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Malicious Script hnc.cgi ?

Discussion in 'General Discussion' started by smile, Nov 11, 2008.

  1. smile

    smile Well-Known Member

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    Hello,

    Since last few hours I keep seeing a process run by a user named hnc.cgi . I killed it and then it appeared again. I searched the entire directory of the user where this process was launched but I could not find anything over there too.
    The process just keeps coming up again and again.

    Can somebody throw some light on this, what is this hnc.cgi process and if its a malicious file being run.
     
  2. ebizindia

    ebizindia Well-Known Member

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    cgi-bin directory?

    Look in the cgi-bin directory. Also look for files named good.txt, bad.txt etc. There may be a trojan sending out spam from your server.
     
  3. AndyReed

    AndyReed Well-Known Member
    PartnerNOC

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    /tmp is the directory where these files are saved/downloaded. I suggest you seek professional help to secure and harden your server. You can also search these forums on how to secure your server, if you're comfortable with Linux and cPanel.
     
  4. smile

    smile Well-Known Member

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    Nothing in cgi-bin and the tmp is clean. Any other possibility that you can see ?
     
  5. jpetersen

    jpetersen Well-Known Member

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    The one time I've seen hnc.cgi, it was in the location that ebizindia stated, which was the user's cgi-bin/ directory.

    Here it is being uploaded:

    Code:
    [b]Sep 25 05:52:19[/b] host pure-ftpd: (victim@195.189.226.220) [NOTICE] /home/victim//www/cgi-bin/hnc.cgi uploaded  (35024 bytes, 67.26KB/sec)
    then executed:

    Code:
    example.com:195.189.226.220 - - [b][25/Sep/2008:05:52:19 -0400][/b] "GET /cgi-bin/hnc.cgi HTTP/1.0" 200 1 "-" "Mozilla/4.0 (compatible; MSIE 6.0; Windows NT 5.1; SV1)"
    and then removed:

    Code:
    [b]Sep 25 05:52:20[/b] host pure-ftpd: (victim@195.189.226.220) [NOTICE] Deleted www/cgi-bin/hnc.cgi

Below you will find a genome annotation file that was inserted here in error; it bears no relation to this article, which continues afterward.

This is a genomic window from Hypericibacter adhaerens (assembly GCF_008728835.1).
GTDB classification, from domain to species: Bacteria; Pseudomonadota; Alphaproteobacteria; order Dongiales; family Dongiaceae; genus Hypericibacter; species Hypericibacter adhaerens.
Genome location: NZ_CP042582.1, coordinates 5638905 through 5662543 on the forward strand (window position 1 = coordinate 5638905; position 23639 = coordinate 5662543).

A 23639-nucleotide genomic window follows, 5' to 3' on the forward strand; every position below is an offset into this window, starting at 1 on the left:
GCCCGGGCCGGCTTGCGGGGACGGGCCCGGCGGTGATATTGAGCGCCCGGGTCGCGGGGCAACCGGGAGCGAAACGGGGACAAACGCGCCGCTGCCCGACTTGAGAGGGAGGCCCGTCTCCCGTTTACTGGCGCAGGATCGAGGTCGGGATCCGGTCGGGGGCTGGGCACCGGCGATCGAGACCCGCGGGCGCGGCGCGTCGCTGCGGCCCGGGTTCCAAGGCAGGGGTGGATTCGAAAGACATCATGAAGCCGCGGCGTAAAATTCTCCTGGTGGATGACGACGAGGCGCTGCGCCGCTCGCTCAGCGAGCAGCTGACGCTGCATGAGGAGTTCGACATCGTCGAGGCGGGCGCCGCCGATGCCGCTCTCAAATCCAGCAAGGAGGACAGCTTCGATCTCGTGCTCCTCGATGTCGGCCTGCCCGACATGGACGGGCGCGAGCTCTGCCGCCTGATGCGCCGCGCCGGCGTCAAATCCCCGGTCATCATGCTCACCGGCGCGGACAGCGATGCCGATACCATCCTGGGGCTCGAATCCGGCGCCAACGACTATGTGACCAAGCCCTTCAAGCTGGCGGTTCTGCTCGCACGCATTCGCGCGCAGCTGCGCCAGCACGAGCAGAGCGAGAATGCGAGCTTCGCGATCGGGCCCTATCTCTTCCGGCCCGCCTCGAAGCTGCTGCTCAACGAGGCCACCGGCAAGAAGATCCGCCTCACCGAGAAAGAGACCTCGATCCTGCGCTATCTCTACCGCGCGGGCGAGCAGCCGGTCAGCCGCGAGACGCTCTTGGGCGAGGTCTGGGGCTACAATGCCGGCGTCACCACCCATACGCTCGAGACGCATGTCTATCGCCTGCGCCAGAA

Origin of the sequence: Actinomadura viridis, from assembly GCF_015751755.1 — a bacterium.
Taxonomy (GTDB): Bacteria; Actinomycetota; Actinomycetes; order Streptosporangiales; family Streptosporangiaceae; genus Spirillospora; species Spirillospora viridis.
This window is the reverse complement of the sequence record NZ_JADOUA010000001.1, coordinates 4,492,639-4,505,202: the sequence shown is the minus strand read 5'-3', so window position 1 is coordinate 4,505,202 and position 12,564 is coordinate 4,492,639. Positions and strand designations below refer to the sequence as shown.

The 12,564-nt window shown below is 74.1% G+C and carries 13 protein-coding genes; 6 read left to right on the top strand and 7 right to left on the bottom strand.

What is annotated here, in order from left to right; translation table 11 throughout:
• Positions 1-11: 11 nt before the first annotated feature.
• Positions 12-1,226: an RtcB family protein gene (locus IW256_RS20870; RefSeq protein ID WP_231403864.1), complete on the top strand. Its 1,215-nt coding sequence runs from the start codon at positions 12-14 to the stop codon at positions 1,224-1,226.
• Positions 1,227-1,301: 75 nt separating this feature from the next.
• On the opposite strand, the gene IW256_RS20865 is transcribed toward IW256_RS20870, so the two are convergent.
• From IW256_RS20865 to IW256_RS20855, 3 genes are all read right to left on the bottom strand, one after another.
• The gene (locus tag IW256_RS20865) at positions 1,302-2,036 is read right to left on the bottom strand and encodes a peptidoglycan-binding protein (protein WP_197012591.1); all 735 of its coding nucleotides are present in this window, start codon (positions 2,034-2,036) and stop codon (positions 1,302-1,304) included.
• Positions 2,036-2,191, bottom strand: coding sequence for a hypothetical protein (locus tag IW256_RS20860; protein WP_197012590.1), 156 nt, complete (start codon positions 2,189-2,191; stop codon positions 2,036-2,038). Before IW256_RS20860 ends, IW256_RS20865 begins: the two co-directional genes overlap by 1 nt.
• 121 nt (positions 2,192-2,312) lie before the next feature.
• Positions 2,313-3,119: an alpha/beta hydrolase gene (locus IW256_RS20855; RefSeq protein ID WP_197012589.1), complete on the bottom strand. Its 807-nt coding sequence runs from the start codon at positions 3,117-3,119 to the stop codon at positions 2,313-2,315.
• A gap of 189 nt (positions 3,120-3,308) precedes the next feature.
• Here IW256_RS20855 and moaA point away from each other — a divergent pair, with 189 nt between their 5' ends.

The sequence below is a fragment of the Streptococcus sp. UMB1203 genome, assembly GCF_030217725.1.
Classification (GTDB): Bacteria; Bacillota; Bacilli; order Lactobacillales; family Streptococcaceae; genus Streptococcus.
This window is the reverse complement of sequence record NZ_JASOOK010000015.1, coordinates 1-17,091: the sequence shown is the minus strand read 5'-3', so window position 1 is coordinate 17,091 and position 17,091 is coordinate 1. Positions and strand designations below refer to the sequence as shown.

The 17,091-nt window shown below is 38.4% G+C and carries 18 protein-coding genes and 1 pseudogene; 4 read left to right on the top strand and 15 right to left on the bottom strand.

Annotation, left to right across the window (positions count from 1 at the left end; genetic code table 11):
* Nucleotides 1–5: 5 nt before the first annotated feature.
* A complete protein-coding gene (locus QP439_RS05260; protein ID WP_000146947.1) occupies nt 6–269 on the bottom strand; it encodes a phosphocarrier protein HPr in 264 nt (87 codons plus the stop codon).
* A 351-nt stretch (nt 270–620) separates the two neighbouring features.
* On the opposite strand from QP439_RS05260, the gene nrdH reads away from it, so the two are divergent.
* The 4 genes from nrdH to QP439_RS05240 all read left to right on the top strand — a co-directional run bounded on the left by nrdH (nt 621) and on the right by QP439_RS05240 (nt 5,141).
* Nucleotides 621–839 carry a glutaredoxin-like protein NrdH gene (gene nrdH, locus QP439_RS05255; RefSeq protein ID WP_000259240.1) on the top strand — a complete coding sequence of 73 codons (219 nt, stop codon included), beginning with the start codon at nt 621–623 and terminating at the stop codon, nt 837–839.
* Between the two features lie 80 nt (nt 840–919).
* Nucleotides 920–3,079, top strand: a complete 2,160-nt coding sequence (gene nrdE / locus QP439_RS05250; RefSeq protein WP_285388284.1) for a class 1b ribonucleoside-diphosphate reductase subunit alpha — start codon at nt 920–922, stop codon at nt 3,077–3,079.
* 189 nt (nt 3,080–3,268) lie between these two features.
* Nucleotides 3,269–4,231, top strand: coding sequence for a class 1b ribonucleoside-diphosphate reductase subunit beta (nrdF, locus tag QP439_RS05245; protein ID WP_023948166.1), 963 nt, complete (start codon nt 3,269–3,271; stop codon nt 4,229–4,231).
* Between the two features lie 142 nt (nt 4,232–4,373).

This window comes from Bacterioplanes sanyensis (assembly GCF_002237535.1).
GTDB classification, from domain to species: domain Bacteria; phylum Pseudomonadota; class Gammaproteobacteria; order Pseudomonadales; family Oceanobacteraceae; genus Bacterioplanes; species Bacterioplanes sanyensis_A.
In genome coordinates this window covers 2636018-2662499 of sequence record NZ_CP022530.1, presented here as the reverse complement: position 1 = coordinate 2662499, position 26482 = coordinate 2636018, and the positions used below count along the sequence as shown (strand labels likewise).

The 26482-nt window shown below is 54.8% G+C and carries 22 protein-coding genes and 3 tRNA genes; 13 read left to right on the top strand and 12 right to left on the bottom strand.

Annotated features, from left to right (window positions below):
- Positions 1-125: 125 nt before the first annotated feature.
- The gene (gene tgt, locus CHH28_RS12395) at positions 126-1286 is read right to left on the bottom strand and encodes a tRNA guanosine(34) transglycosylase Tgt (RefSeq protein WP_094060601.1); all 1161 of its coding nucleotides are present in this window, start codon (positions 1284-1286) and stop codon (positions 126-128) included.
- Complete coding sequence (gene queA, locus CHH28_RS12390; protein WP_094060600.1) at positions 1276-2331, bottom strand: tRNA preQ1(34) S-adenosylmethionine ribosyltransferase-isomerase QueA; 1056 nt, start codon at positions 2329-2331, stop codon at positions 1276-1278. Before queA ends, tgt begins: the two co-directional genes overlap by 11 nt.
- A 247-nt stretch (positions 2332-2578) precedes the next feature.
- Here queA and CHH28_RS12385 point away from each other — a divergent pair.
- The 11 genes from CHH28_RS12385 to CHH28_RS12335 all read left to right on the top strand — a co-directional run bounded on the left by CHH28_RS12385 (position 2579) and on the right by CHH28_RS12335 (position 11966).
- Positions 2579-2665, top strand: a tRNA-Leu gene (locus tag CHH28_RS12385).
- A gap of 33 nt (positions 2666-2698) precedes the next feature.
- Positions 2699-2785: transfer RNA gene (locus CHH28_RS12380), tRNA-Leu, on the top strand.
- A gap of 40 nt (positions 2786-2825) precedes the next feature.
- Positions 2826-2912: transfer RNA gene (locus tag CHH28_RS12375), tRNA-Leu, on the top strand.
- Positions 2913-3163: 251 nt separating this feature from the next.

You're not finding it on the filesystem because it's probably getting deleted immediately after being executed. Check your syslogs for any FTP activity related to the file:

    # cd /var/log
    # zgrep hnc.cgi messages*

    edit: also check any domain logs in /usr/local/apache/domlogs for "hnc.cgi" as well.

    more edit: in case I wasn't all too clear, the issue in the logs shown above occurred because the attacker had, somehow, obtained the user's cPanel password, which allowed them to upload the file via FTP. Once you find the cause of the script getting onto your server, make sure you change that user's password, tell them to never use any old passwords they've used before (since at least 1 is known by someone else), and it would probably be a good idea for the user to install/update/run a full antivirus scan on their own computer, in case that was the cause of their password getting stolen (e.g., the customer's home computer is trojaned, being keylogged, etc).

    Do let us know what you find out please.
     
    #5 jpetersen, Nov 14, 2008
    Last edited: Nov 14, 2008
  6. jpetersen

    jpetersen Well-Known Member

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    To break up the posts a bit, I'm making a separate reply.

    To answer your question: the script could be legit, unless it's not. The one I saw is not. Check the first few lines of the script. If it looks like this:

    Code:
    # head -2 hnc.cgi
    #!/usr/bin/perl -w
    # HSH.net client
    then it's a script for sending spam.

    Here's a very small part of it which shows the fake mail user agent strings that the script uses:

    Code:
            my $mailer =
            [
                    "Exim 3.12",
                    "Qmail 2.67",
                    "Sendmail 3.84/3.84",
                    "mLogic",
                    "WebPOP 1.0",
                    "Gentoo"
            ];
    
    If you're on any spam related feedback loops like the one AOL provides, check the headers of the spam complaints. If you see any of those user agent strings in the headers, then you might have an hnc.cgi issue on your server.

    If you're unable to locate the cause of the problem, I would definitely recommend hiring an admin to help you investigate.
     
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